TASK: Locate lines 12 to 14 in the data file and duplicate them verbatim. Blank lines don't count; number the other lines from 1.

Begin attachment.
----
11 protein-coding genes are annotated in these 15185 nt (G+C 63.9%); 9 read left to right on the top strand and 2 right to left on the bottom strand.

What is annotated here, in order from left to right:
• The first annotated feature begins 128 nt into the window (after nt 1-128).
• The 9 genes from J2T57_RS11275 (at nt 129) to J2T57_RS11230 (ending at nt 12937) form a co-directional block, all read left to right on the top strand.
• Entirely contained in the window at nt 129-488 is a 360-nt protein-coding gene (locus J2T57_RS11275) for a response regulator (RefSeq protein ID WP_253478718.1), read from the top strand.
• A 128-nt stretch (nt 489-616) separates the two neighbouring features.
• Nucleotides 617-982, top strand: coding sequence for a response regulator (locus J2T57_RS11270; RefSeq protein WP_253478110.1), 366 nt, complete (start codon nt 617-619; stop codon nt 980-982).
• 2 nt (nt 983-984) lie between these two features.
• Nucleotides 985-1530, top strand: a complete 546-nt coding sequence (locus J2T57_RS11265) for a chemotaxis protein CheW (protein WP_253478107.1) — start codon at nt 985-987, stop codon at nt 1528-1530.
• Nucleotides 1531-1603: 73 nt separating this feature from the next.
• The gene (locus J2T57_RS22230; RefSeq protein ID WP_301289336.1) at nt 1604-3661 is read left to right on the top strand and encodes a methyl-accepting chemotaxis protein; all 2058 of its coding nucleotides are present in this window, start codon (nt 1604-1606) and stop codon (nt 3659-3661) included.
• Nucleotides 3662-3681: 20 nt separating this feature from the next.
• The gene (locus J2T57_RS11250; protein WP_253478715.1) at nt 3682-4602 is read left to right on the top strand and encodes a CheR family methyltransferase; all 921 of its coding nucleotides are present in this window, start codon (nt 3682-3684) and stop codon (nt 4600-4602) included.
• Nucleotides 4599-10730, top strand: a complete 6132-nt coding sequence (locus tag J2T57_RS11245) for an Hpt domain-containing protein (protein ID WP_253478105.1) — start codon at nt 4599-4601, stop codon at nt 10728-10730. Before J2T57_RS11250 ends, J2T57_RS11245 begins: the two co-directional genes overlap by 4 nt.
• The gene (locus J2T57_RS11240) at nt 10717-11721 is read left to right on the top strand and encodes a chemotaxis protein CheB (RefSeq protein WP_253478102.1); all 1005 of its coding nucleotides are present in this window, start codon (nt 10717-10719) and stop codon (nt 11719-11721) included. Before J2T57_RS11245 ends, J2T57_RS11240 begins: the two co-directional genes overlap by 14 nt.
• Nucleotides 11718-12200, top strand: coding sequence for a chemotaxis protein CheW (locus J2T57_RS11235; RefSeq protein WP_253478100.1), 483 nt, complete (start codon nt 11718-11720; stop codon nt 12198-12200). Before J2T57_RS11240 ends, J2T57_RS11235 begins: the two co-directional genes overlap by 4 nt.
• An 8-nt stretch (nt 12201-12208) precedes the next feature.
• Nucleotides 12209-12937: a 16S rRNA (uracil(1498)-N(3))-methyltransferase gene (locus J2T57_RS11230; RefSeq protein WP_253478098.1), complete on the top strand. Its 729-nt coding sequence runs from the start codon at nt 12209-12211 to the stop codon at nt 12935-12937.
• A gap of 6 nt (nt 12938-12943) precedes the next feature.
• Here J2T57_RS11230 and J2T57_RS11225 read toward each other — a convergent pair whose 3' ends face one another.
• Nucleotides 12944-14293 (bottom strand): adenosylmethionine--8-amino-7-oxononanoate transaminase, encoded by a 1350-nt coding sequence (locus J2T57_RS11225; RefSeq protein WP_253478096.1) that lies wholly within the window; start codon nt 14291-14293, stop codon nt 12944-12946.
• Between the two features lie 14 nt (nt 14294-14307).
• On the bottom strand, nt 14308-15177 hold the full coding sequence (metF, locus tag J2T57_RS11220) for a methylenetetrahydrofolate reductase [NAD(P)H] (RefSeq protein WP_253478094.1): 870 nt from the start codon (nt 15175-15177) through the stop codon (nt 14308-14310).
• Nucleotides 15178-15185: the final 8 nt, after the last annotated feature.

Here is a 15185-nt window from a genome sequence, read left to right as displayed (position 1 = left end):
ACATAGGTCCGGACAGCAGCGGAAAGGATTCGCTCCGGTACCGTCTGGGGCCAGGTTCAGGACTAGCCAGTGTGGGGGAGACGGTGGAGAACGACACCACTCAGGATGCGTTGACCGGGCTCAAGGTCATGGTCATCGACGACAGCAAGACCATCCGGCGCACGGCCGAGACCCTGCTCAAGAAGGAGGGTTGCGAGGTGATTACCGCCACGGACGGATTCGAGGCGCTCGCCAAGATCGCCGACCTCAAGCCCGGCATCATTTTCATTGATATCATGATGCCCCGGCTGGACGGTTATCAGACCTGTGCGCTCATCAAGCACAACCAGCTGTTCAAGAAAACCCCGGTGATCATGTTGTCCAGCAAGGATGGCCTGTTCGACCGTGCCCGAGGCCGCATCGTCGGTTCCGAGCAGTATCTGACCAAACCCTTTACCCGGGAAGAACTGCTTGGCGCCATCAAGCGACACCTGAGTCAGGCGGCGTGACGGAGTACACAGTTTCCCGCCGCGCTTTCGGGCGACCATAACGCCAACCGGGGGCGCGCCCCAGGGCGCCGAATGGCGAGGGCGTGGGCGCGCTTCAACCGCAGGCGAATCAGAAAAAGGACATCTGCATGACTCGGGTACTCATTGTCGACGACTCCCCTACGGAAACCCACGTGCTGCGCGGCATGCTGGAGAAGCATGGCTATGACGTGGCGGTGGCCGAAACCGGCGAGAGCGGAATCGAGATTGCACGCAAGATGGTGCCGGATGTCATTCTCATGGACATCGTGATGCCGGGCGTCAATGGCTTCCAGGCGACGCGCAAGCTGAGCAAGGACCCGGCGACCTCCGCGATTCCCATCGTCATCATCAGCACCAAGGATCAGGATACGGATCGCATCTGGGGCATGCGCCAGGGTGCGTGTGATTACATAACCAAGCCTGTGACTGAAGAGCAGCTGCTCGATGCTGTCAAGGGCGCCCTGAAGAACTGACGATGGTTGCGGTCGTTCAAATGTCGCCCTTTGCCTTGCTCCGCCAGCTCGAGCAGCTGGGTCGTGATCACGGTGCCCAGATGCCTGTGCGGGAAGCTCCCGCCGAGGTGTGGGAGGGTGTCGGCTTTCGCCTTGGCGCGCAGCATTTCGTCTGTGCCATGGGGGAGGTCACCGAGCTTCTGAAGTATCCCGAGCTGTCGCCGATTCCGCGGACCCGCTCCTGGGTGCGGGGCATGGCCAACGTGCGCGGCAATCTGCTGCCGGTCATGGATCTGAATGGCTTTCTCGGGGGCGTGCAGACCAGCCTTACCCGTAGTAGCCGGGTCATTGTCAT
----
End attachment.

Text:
• Nucleotides 3662-3681: 20 nt separating this feature from the next.
• The gene (locus J2T57_RS11250; protein WP_253478715.1) at nt 3682-4602 is read left to right on the top strand and encodes a CheR family methyltransferase; all 921 of its coding nucleotides are present in this window, start codon (nt 3682-3684) and stop codon (nt 4600-4602) included.
• Nucleotides 4599-10730, top strand: a complete 6132-nt coding sequence (locus tag J2T57_RS11245) for an Hpt domain-containing protein (protein ID WP_253478105.1) — start codon at nt 4599-4601, stop codon at nt 10728-10730. Before J2T57_RS11250 ends, J2T57_RS11245 begins: the two co-directional genes overlap by 4 nt.